Economy & Opportunity 

Continuing the Small Business Equity and Recovery program. The 2021 budget includes $6.5 million for this new program over the next 5 years. These funds will be used to promote equity and resiliency during this time of economic recovery. This program will help business owners of color, women, and other underrepresented business owners to start or expand their businesses and invest in equipment to protect workers and visitors from COVID. 

Culture & Character

  • Continuing funding in the Municipal Art Fund with the goal of supporting two to four Art in Public Places projects annually.
  • Investing $4.8 million to expand the Warner Park Community Center to provide our youth with a place to come together in a safe and inclusive environment.

Effective Government

  • Renovating Fire Station 6 on Madison's South side. The renovated station will make long overdue improvements to ensure the workplace conditions are inclusive for all Fire Department staff. The additional capacity at the station will also ensure we are able to provide fire services to Town of Madison residents following the attachment in fall 2022.
  • Renovating the first floor of the City County Building (CCB), home to the Parks Division, City Clerk, Treasury, and Assessor departments.
  • Transitioning to a cloud-based solution for the City's office suite of programs. This move will ensure our staff are equipped with current tools to do everything from analyze and present data, to communicating with the public and their teams in an efficient way. This approach will allow us to stay current as updated information technology tools are available. 

District 19 Highlights

District 19 related highlights in the 2021 Executive Capital Budget include:

  • Water Utility - Well 14 Mitigation
  • Engineering – Bicycle & Pedestrian: Old Middletown Underpass (2022)
  • Pavement Management: Gammon Rd, Odana Rd, Old Middleton, Craig Avenue
  • Spring Harbor Relief Storm Sewer
  • Spring Harbor Dredging
  • Design and Permit Work on three sections of Greenway in Spring Harbor Watershed (Medota, Spring Harbor and Hickory Hollow greenway)

HORIZON LIST

The 2021 Capital Budget continues a concept introduced in the 2020 Capital Budget called the Horizon List. This list identifies critical and high priority projects that are at the conceptual stage but need additional planning before being included in the Capital Budget.

The 2021 Horizon List includes:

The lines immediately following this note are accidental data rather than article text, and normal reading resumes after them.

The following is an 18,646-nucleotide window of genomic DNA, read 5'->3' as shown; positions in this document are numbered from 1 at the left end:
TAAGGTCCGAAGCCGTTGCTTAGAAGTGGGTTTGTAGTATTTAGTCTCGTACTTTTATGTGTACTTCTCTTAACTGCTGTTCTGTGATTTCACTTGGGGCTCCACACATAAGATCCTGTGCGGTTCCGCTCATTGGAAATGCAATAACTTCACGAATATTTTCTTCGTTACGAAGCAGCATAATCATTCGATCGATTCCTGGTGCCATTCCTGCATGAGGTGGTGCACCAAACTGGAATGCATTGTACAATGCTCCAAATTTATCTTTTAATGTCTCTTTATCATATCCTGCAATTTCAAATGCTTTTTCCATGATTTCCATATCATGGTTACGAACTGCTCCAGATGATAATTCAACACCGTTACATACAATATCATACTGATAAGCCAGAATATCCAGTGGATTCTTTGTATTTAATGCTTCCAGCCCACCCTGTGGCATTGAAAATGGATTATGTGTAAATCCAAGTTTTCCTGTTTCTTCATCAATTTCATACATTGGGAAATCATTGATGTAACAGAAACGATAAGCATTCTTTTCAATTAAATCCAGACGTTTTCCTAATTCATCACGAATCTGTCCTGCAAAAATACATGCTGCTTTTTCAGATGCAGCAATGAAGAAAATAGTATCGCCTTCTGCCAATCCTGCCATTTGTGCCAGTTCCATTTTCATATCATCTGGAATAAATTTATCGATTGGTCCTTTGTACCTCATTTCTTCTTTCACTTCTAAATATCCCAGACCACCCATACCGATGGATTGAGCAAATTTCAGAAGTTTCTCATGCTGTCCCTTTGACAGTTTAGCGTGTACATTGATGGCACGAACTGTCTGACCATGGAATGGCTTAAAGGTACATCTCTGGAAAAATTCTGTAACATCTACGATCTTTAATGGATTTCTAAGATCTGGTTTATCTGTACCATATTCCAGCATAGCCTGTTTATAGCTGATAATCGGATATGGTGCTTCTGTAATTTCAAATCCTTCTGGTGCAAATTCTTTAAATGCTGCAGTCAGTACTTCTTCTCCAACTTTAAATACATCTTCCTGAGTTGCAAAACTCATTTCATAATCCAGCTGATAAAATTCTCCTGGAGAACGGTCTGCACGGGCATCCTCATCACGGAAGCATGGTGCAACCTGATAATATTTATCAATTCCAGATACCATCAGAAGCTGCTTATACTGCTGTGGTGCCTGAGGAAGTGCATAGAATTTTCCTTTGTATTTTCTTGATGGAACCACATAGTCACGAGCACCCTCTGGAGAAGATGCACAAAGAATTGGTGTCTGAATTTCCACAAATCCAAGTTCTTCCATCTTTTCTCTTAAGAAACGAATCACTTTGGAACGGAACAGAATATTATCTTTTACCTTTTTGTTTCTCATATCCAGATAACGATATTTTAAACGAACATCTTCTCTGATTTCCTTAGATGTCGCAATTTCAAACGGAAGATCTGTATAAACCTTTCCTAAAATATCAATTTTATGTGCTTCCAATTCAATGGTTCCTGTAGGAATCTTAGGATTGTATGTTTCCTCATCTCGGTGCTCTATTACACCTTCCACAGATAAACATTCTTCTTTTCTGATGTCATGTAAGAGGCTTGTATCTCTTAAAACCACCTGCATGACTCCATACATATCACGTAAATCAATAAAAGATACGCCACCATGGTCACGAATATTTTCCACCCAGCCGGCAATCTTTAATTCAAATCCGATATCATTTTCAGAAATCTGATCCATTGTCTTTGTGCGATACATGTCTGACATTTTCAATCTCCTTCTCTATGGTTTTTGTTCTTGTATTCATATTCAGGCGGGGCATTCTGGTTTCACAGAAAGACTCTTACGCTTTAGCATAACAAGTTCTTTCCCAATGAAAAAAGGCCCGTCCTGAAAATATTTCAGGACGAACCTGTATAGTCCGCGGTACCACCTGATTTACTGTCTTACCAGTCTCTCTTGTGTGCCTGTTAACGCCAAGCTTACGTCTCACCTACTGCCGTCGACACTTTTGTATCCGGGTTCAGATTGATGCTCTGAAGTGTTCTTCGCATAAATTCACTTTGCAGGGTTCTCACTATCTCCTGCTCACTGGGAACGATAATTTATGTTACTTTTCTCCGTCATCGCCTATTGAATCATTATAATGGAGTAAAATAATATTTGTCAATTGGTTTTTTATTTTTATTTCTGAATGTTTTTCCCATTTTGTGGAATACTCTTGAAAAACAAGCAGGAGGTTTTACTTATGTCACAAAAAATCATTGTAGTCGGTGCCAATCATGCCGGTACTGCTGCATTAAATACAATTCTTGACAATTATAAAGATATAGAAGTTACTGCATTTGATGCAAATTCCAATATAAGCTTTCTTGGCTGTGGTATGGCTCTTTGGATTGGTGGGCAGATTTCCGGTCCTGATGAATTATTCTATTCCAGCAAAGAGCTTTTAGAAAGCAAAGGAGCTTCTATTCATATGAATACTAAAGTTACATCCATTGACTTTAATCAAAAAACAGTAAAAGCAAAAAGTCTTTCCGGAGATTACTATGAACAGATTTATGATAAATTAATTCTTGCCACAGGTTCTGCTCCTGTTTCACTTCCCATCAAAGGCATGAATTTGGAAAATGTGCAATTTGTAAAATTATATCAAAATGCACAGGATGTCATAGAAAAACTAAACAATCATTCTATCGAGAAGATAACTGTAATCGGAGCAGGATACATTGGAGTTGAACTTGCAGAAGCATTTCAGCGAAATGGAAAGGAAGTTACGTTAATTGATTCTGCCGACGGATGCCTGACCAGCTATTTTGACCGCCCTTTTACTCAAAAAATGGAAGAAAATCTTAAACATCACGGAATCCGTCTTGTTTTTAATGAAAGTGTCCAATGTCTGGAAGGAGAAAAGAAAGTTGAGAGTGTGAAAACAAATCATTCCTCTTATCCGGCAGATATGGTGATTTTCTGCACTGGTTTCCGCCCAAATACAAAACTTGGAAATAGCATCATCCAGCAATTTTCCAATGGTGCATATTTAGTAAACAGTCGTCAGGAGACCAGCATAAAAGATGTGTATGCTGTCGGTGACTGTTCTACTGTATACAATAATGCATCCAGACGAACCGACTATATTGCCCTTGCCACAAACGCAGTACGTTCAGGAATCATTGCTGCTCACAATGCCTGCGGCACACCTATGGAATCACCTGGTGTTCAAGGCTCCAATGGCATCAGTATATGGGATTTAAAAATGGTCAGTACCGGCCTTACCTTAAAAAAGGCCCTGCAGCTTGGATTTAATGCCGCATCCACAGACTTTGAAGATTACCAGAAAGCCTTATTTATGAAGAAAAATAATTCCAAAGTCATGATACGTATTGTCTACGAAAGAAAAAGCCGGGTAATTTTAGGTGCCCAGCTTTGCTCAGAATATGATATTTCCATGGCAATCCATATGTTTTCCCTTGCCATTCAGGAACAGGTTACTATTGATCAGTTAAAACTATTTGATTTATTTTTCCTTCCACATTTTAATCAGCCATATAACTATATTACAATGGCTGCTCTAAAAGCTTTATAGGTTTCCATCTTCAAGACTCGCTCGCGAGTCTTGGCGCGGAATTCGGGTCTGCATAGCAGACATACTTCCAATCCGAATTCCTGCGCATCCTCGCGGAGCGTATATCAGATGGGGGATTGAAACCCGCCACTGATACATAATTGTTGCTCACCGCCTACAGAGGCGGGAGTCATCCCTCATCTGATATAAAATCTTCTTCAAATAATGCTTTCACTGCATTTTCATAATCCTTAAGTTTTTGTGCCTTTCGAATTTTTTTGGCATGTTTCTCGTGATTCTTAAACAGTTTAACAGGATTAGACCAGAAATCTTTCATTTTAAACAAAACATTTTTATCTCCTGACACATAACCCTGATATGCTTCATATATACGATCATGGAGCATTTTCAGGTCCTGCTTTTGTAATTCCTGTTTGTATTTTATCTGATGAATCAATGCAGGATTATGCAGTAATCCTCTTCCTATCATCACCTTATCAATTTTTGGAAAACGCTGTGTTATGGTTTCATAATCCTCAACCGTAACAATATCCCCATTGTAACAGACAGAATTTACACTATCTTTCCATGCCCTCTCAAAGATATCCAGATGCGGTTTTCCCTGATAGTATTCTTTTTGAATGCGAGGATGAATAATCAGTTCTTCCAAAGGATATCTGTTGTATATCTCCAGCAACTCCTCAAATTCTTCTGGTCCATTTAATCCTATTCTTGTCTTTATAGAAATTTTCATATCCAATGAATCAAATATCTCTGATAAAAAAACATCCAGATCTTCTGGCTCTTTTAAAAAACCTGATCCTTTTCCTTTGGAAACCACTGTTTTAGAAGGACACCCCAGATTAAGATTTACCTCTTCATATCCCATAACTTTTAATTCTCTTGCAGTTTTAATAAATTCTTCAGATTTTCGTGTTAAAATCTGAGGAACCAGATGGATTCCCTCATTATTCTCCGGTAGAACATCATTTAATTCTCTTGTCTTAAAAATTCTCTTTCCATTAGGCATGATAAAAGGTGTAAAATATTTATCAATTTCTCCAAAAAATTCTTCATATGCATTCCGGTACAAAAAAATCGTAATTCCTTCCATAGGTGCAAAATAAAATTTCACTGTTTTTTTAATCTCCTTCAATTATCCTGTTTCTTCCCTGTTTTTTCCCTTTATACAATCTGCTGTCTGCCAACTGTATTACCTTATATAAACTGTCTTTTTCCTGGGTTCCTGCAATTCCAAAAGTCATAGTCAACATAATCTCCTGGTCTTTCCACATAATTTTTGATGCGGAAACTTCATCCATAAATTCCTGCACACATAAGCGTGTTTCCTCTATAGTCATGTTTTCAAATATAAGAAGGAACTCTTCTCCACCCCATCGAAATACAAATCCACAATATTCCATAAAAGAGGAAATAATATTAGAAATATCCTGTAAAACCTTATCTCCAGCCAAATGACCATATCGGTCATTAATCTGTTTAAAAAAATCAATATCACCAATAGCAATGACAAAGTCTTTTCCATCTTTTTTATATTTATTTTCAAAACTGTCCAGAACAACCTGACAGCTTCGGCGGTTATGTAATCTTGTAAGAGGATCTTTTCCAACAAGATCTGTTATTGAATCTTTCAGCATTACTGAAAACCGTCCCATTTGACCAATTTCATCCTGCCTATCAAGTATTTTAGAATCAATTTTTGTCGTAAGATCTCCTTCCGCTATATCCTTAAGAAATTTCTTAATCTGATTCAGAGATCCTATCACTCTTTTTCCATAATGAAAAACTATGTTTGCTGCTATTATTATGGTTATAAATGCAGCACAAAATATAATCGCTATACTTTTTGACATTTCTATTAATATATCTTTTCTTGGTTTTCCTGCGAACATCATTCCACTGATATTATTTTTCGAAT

• Community Development Division: Men's Homeless Shelter Project
  • Engineering – Bicycle & Pedestrian: Autumn Ridge Path Project, West Towne Path – Phase 2
  • Engineering – Facilities: CCB 4th Floor Remodel Project, CCB 5th Floor Remodel Project
  • Engineering – Major Streets Atwood Avenue Project
  • Parking Division: Lake Street Garage Replacement
  • Parks Division: Brittingham Beach House Renovation Project, New Off-Leash Dog Park Construction Program, Vilas Park Master Plan Implementation

PUBLIC MEETINGS

On September 8th and 9th, the Directors from each of the City's departments presented their capital budget requests to the Common Council's Finance Committee. I am a member of the Finance Committee. The meetings were very long, but highly informative. The Finance Committee used the interactive story to provide the Finance Committee an overview of the capital budget. 

September 8th focused on Information Technology, Monona Terrace, Finance, Henry Vilas Zoo, Public Safety (Fire Department, Police Department), Engineering (Facilities, Bicycle & Ped Projects, Major Streets, Other Projects, Sewer Utility, Stormwater Utility).

September 9th focused on Library, Public Works (Fleet Services, Parks Division, Streets Division, Water Utility), Planning, Community & Economic Development (CDA Redevelopment, Planning, Community Development, Economic Development), Transportation (Traffic Engineering, Parking Utility, Transportation, Metro)

You can download the full PDF of the presentations and a schedule of presentations if you want to use the PDFs to follow along with the videos.

The Finance Committee is the Council's first opportunity to amend the Mayor's proposed budget. Any Council member not on the Finance Committee was able to submit amendments with courtesy sponsorship by the Council President. On September 21st, the Finance Committee discussed and voted on those amendments.

Starting November 10th, the Council will discuss and vote on additional amendments (which have not yet been proposed).

You can see the full legislative file for the Capital Budget here.

OPERATING BUDGET

On October 6th, Mayor Rhodes-Conway introduced the 2021 Executive Operating Budget. The Executive Operating Budget is $670M.

You can explore the budget more in an interactive format here.

A summary of highlights of the 2021 Executive Operating Budget (full highlights in the Mayor's Executive Operating Budget Summary):